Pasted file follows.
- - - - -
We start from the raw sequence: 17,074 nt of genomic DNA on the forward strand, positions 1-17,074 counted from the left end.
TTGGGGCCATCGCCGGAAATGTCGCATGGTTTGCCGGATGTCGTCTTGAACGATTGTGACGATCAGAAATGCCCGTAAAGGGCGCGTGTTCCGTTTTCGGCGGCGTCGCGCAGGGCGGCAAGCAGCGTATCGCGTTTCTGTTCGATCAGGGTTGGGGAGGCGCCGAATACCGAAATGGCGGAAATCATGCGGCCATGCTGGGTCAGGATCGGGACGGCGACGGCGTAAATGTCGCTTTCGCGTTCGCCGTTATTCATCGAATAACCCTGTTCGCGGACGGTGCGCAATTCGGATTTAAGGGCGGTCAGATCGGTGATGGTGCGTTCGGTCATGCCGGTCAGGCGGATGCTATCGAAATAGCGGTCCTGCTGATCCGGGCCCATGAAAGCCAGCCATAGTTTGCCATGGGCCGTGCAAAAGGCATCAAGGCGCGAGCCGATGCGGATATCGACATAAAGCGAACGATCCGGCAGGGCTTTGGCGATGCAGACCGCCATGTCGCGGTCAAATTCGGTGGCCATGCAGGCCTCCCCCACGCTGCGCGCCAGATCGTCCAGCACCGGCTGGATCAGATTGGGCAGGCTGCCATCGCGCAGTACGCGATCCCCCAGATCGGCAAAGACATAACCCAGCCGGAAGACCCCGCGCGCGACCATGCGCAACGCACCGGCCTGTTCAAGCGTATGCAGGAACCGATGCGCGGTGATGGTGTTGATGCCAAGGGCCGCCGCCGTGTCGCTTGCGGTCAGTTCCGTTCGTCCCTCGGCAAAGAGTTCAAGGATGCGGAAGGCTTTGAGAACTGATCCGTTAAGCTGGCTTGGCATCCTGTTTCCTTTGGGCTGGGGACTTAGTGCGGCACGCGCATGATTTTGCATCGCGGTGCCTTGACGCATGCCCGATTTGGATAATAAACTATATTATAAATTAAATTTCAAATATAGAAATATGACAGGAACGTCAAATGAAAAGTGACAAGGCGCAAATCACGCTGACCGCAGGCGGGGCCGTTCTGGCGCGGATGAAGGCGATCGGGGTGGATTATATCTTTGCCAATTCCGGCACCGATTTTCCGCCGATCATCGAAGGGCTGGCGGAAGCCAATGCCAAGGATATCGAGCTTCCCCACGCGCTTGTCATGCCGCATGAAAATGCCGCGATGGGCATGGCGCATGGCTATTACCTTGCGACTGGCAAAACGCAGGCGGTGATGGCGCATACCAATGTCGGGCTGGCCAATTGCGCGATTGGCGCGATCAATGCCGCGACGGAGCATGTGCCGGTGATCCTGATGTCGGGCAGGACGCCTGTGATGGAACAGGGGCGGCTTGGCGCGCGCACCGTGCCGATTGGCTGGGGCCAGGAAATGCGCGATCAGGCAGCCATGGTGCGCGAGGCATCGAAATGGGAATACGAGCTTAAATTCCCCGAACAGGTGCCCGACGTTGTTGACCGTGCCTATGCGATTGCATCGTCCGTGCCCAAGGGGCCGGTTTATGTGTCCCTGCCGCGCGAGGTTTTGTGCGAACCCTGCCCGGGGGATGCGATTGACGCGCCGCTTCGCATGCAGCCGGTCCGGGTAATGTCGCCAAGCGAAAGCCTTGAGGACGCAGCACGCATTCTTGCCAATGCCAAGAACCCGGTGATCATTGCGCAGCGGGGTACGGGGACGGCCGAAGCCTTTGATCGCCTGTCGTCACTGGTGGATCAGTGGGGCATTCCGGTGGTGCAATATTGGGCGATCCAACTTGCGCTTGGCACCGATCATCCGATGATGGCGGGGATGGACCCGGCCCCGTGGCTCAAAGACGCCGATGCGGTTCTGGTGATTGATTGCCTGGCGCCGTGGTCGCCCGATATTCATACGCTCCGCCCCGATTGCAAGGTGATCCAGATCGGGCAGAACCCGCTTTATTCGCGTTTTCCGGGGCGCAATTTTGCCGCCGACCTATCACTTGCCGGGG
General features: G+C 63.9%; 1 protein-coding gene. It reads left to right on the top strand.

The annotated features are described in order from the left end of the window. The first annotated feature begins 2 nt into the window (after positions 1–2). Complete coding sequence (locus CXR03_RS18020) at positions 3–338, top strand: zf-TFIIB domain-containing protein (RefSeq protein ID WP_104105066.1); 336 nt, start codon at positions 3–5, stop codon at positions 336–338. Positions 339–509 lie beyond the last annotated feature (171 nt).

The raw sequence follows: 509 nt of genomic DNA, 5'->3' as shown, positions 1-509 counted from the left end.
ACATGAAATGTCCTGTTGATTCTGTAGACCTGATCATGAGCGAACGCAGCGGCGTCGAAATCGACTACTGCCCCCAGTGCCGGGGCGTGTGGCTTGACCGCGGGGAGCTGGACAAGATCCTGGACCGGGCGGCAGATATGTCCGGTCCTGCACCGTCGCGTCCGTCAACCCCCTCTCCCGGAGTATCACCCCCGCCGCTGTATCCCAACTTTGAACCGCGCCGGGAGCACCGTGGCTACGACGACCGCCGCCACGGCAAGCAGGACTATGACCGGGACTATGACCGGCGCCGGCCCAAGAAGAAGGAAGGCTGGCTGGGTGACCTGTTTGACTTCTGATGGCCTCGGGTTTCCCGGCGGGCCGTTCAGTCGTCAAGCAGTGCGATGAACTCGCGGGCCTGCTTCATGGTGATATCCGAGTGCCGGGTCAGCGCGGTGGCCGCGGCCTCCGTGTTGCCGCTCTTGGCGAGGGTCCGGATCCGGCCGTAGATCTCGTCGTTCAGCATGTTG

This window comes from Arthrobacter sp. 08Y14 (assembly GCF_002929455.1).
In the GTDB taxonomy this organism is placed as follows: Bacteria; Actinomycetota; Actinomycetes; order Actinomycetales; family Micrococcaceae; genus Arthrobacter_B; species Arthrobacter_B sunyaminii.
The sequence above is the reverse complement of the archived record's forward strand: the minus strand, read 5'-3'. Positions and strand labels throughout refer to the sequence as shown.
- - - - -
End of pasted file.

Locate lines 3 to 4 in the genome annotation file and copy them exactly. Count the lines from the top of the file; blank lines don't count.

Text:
General features: G+C 63.9%; 1 protein-coding gene. It reads left to right on the top strand.

The annotated features are described in order from the left end of the window. The first annotated feature begins 2 nt into the window (after positions 1–2). Complete coding sequence (locus CXR03_RS18020) at positions 3–338, top strand: zf-TFIIB domain-containing protein (RefSeq protein ID WP_104105066.1); 336 nt, start codon at positions 3–5, stop codon at positions 336–338. Positions 339–509 lie beyond the last annotated feature (171 nt).